29th August 2012
Quote of the day
Mike McCudden, "On sparse volumes the message is loud and clear that investors would rather sit this week out than get involved in the run up to Bernanke's speech at Jackson Hole. All the signs are there that he will announce additional policy easing but investors are not taking any chances."
Chart of the day
Currencies in a drought: The top 10 countries with the largest and smallest agricultural weights in Nomura's commodity indices. (FT Alphaville)
Why George Osborne's economic policies are dividing Britain. (Guardian)
"If Tory policies threaten to depress profits, how can we say that the Tories are the party of capitalism?" (Stumbling and Mumbling)
Q&A: Why the appropriate response to the current crisis is more investment, not cuts. (Socialist Economic Bulletin)
MPs argue that restricting the capacity of Heathrow is harming the UK's economic potential. (BBC)
Opportunity comes knocking: Three cheap defense stocks. (Motley Fool)
5 ways investors can mentally weather, and even profit from market volatility. (Morningstar)
UK Stocks-Factors to watch on Weds August 29. (qfinance)
How Samsung's loss is Microsoft's opportunity. (WSJ)
Look out: the once vital office landline will soon be a thing of the past. (Telegraph)
+ Why is returning to the Gold Standard a bad idea?
A Financial Times report last week that the Republican Party is set to call for the creation of a commission to look at restoring a link between the U.S. dollar and gold has created such headlines like: "Why the Gold Standard Is the World's Worst Economic Idea," "The Gold Standard Is Nuts," and "Going back to gold standard would be dangerous." In view of this, what makes a return to the gold standard an idea non grata?
Well, according to the Atlantic's Matt O'Brien, it prevents the central bank from fighting recessions by outsourcing monetary policy decisions to how much gold a country has. "This policy inflexibility," he writes, "was the major cause of the Great Depression, as governments were forced to tighten policy at the worst possible moment. It's no coincidence that the sooner a country abandoned the gold standard, the sooner it began to recover."
New York Times columnist Paul Krugman, meanwhile, offers a different take. In a blog post entitled "Golden Instability," the Nobel Prize-winning Princeton economics professor declares that returning to gold is "an almost comically (and cosmically) bad idea," because the widespread view that "at least gold has had stable purchasing power" couldn't be further from the truth: Since 1968, the real price of gold – the price deflated by the consumer price index -shows a huge range of variation.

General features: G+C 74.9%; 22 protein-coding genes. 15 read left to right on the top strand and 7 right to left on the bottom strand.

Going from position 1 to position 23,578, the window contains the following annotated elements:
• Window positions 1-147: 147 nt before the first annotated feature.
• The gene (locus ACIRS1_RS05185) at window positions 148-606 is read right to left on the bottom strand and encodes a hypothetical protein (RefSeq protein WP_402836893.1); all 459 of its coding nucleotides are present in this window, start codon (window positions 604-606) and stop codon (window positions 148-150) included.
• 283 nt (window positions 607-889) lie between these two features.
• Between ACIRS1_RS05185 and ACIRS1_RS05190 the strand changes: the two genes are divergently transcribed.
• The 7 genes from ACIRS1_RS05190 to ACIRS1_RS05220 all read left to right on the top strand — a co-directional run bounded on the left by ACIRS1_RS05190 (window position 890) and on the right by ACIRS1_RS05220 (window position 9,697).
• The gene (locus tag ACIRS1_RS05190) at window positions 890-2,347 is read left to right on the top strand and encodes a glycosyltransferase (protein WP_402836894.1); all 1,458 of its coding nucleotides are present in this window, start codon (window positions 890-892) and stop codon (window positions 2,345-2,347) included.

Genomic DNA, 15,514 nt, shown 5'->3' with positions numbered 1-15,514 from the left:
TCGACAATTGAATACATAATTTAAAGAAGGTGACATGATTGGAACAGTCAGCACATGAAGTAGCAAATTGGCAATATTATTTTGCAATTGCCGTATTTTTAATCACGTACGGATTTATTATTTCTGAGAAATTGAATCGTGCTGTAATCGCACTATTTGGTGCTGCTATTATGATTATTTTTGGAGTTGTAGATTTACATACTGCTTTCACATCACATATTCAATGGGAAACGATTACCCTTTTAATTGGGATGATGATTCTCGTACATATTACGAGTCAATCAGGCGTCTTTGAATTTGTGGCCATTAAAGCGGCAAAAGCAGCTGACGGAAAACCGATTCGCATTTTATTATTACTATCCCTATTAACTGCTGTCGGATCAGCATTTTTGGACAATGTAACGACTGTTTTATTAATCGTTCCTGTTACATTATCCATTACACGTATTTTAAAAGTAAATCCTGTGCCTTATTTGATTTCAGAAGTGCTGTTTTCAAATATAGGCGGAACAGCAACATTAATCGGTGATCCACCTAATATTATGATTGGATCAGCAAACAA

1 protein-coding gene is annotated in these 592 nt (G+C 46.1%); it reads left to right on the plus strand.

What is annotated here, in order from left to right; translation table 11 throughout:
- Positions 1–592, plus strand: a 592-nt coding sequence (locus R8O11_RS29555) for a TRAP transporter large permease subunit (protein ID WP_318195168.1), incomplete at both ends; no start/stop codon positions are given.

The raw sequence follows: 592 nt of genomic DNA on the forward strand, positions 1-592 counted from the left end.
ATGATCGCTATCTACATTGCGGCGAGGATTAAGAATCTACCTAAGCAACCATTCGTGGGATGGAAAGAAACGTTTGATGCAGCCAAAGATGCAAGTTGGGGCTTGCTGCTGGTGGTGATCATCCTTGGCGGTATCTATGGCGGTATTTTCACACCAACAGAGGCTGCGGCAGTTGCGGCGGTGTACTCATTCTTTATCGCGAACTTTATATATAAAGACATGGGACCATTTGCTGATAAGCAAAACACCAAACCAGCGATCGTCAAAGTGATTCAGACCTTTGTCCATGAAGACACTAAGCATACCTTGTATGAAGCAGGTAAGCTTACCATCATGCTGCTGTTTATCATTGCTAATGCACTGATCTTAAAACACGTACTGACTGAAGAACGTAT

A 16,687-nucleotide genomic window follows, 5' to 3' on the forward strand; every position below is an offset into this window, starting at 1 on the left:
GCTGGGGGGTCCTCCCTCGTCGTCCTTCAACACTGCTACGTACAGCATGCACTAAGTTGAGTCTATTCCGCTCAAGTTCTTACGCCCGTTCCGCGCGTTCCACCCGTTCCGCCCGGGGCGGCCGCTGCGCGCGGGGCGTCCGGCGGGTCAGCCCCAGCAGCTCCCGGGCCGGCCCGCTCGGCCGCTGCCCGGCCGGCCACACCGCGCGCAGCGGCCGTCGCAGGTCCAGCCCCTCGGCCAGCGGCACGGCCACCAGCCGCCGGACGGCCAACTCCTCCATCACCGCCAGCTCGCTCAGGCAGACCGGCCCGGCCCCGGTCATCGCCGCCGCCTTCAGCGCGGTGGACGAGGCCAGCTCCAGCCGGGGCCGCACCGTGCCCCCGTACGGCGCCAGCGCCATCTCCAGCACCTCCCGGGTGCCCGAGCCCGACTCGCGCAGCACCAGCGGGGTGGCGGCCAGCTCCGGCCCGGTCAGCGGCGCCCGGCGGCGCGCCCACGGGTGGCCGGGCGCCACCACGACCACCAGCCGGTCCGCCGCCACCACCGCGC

Krugman says, "Anyone who believes that the gold standard era was marked by price stability, or for that matter any kind of stability, just hasn't looked at the evidence."
Government is too big; our banking system too entrenched, to ever permit a reversion to gold."
John Carney, CNBC's senior editor, points out, however, that "price stability" is not a central claim of real-life advocates of the gold standard. "The so-called Austrian school of economics, the most prominent economics school advocating the gold standard, is actually quite notable for its criticism of the very idea of ‘price stability.'" Nevertheless, Carney is not convinced that a return to sound money is even possible. "Our government is too big; our banking system too entrenched, to ever permit a reversion to gold."
Would Gold then become a good investment?
Ok, so with all talk about going back to gold, what would gold be priced at if it reclaimed its role at the center of the monetary system? Matthew Lynn, the Wall Street Journal's MarketWatch columnist says no one really knows but, "The London-based research firm Capital Economics estimated in a study last week that it would be around $10,000 an ounce, or more than five times its current price."
"But no one can say for certain. It would depend on the rate at which it was set in dollars, or in any other currency that decided to switch to gold…..And once a gold standard was re-established, of course, it might not be a very good investment at all."
Previously on The Financialist:
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